Who Hijacked Our Country

Thursday, February 24, 2011

Apathy? Who Cares?

This is great news for rightwing demagogues; bad news for everyone else. Only 52% of Americans are even aware that Obama’s health care reform law is still in effect. 22% thought the law had already been repealed or overturned, and 26% basically didn’t know.

This is pretty discouraging when you combine it with other recent news stories. Most Americans can’t name a single Supreme Court justice. A sizeable minority wasn’t aware that the United States was once a British colony.

About two years ago, there was a startling (to me anyway) report about the millions of Americans who don’t health insurance. Most of them not only didn’t vote — they weren’t even registered to vote.

What are they putting in our water?

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Anonymous Carlos said...

It's pretty discouraging how stupid we are as a country. It's bad enough to be stupid; it's even worse when you don't even try.

February 25, 2011 at 2:30 AM  
Blogger BadTux said...

Some decades ago, when I was in school, the Iranians had just taken over the U.S. embassy and I made the mistake of mentioning it to a typical girl in our school.

"So? It doesn't affect my daily life, why should I care?"
"Err, because it's driving up our gas prices and we could see shortages if it closes the straits of Hormuz?"
"And what am I supposed to do about that? It doesn't matter to me."

Teh Stoopid's been in the water a looooooong time. If this dumb bint had bothered to register to vote, she probably woulda voted for RayGun, 'cause RayGun was, like, American and waved flags a lot and looked like a friendly Grampa and stuff. And we all know what a disaster Reaganomics has been -- hollowed-out deindustrialized economy, economic decline for the lower 95% with astounding wealth accumulation for the upper 95%, and so forth... but hey, he looked like a friendly Grampa, so gosh darn it, there ya go again.

We are so, so, f***ked...

- Badtux the Ancient Waddling Penguin

February 25, 2011 at 7:53 AM  
Blogger jadedj said...

Bad Tux that is a good assessment, which I had experienced as well. But I think it has fed on itself, to the point that non-thinking is the norm, not the oddity. We are indeed hosed.

It ain't the water, Tom. That at least would make some sense.

February 25, 2011 at 10:25 AM  
Blogger MRMacrum said...

As out of touch with issues as Americans are, just imagine the rest of the World and th eknowledge say, a citizen of Zambia might have of current events. Apathy and ignorance is a human failing. Granted, Americans have no excuse other than laziness, but I gotta give us some credit here, at least a majority polled knew the Health Care bill had not been repealed.

February 25, 2011 at 10:46 AM  
Blogger Tom Harper said...

Carlos: Yup, very discouraging. Stupid, and not trying -- bad combination.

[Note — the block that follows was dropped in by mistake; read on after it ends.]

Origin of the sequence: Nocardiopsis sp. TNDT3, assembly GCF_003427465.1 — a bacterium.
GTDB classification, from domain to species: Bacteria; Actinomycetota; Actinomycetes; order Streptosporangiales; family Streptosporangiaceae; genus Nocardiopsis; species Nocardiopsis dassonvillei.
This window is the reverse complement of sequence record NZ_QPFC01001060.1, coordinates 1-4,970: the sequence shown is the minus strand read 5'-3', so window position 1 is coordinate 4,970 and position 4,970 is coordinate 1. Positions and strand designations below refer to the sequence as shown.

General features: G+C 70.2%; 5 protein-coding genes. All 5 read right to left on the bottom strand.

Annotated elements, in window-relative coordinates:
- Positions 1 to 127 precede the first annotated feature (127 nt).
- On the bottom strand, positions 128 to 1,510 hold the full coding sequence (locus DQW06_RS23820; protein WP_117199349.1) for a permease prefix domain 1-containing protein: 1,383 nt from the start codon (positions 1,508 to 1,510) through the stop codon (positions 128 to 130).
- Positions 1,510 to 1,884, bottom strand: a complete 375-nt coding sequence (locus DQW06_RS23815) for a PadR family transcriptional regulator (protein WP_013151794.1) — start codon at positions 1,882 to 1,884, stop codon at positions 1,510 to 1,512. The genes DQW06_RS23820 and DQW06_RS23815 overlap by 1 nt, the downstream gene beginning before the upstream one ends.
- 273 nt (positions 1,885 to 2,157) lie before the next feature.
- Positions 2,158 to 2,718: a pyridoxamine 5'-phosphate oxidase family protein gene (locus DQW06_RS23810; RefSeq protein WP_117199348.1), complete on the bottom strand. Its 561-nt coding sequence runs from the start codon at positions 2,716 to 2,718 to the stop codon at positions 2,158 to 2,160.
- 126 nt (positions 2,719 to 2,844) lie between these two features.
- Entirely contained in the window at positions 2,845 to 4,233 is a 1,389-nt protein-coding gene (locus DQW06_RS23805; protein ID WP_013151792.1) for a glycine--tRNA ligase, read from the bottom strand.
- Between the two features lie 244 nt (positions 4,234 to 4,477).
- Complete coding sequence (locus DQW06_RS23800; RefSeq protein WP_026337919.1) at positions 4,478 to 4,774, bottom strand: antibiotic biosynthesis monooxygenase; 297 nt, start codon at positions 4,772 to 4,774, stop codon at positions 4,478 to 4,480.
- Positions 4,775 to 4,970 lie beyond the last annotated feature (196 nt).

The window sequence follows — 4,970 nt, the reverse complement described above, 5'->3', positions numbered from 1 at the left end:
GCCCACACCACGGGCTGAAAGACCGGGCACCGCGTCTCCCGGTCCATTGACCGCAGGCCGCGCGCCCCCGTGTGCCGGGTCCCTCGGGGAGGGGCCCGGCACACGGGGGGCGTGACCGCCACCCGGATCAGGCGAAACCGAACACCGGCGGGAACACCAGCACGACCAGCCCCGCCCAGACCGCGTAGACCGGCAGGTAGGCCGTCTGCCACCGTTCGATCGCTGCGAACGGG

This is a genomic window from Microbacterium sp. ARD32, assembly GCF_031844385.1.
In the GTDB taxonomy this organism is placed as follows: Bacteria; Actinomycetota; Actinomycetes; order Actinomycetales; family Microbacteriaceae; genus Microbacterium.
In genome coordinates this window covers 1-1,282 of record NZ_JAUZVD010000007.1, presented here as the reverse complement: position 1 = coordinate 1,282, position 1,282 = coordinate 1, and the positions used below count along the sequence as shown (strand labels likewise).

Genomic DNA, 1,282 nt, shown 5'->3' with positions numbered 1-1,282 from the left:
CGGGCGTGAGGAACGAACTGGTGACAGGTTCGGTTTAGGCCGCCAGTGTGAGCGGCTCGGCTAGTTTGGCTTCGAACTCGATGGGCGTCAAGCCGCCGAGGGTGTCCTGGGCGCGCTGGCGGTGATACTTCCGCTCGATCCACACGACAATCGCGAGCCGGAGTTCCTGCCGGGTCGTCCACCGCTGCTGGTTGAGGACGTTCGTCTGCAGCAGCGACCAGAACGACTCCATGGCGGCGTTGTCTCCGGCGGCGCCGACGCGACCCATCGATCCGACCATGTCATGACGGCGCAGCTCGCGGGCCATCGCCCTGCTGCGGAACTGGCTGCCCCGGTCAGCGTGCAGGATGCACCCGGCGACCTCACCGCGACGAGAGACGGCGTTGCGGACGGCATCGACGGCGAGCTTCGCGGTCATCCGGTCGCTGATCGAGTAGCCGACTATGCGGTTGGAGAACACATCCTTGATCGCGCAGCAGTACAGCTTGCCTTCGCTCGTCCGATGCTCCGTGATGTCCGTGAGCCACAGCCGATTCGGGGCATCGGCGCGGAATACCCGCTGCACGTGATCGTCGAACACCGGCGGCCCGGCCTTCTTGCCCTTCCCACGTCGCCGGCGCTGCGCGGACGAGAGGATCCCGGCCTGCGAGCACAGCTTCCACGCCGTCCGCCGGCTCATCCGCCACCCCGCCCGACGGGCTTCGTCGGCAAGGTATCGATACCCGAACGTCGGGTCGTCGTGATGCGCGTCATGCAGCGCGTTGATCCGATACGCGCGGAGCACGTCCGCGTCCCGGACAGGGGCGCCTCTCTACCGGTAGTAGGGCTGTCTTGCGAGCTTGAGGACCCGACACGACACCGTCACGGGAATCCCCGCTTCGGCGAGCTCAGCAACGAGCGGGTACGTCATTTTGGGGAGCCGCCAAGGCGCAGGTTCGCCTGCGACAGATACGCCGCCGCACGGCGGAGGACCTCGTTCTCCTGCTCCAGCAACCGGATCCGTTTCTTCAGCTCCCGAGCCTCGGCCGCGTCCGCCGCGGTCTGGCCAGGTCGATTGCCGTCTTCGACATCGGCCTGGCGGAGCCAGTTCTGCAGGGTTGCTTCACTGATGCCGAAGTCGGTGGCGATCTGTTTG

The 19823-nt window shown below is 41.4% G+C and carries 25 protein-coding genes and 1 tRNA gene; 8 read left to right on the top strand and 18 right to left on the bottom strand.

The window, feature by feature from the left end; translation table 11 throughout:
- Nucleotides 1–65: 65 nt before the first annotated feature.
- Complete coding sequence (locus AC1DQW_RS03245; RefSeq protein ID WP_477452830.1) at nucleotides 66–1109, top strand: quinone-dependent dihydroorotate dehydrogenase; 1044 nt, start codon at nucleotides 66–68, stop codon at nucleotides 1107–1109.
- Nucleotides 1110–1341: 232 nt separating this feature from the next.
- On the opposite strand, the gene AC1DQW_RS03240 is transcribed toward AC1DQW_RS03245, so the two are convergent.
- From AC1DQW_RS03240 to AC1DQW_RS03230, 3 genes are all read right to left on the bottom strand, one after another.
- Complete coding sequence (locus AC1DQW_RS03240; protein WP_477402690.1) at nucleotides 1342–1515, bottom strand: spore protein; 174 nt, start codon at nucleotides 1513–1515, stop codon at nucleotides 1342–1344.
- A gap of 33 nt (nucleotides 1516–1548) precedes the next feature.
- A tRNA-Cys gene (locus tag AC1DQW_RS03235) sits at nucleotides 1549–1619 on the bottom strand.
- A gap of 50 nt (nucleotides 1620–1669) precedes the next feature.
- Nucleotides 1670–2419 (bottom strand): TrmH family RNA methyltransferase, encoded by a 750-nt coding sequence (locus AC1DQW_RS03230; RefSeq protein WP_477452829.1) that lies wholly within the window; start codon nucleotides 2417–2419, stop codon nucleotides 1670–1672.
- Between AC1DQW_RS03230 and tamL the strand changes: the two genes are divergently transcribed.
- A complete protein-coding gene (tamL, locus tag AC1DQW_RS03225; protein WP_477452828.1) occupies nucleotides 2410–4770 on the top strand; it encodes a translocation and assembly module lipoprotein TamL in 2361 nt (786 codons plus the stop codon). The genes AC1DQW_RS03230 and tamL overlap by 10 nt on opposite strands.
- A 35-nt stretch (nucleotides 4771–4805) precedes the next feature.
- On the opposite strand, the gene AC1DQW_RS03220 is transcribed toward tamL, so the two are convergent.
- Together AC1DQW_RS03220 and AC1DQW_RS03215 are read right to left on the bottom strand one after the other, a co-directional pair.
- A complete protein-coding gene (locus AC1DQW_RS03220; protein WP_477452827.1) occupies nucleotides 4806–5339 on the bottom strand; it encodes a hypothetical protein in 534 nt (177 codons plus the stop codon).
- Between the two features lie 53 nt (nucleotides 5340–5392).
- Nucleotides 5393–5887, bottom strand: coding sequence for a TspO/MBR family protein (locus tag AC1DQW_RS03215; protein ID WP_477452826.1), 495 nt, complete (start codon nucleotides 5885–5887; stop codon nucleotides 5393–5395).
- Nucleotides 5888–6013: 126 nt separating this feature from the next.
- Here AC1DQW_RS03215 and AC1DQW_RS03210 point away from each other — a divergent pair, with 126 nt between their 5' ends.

BT: I've had, and heard about, jillions of conversations just like the one you're describing. I don't know if things have gotten worse since 1979, or if it's just more obvious now, since there's so much more information available at the click of a mouse.

jadedj: Good description -- it's feeding on itself and becoming the norm. Now it's almost like you're a nerd if you keep up with current events.

MRM: True, you could always see the glass as being half full and instead of half empty.

February 25, 2011 at 2:21 PM  
Anonymous Anonymous said...

By Coincidence(?) Here is John Carmans Column in today's Chronicle


Over the years, various reputable polling companies have asked Americans questions about their government. The answers are always disheartening. A majority of Americans cannot name both of their U.S. senators; an even greater number can't name their U.S. representative. Shortly after Elena Kagan was named to the U.S. Supreme Court, a large majority (over 60 percent) could not identify her.

When people are read the Bill of Rights, a large minority says that it does not sound like a good law. A majority doesn't even know it's the Bill of Rights. A recent poll showed that 55 percent of Americans believed that the Constitution established a Christian nation, and about the same number said that freedom of religion should not apply to faiths they considered radical.

As for knowledge about the rest of the world ... it's like the old joke, "War is God's way of teaching Americans geography." (Although, according to the latest poll I was able to find, a majority of Americans couldn't point out Afghanistan on a blank map of the world.)

Ah, well. Throughout the ages, most people have been ignorant about the power structures that control their lives. The fascination that journalists and other courtiers have with politics does not translate into the general population. Only when there's not enough money or enough food or too darn much violence do humans become citizens. Now, of course, we're having this little economic thing, so the ears of the populace have perked up.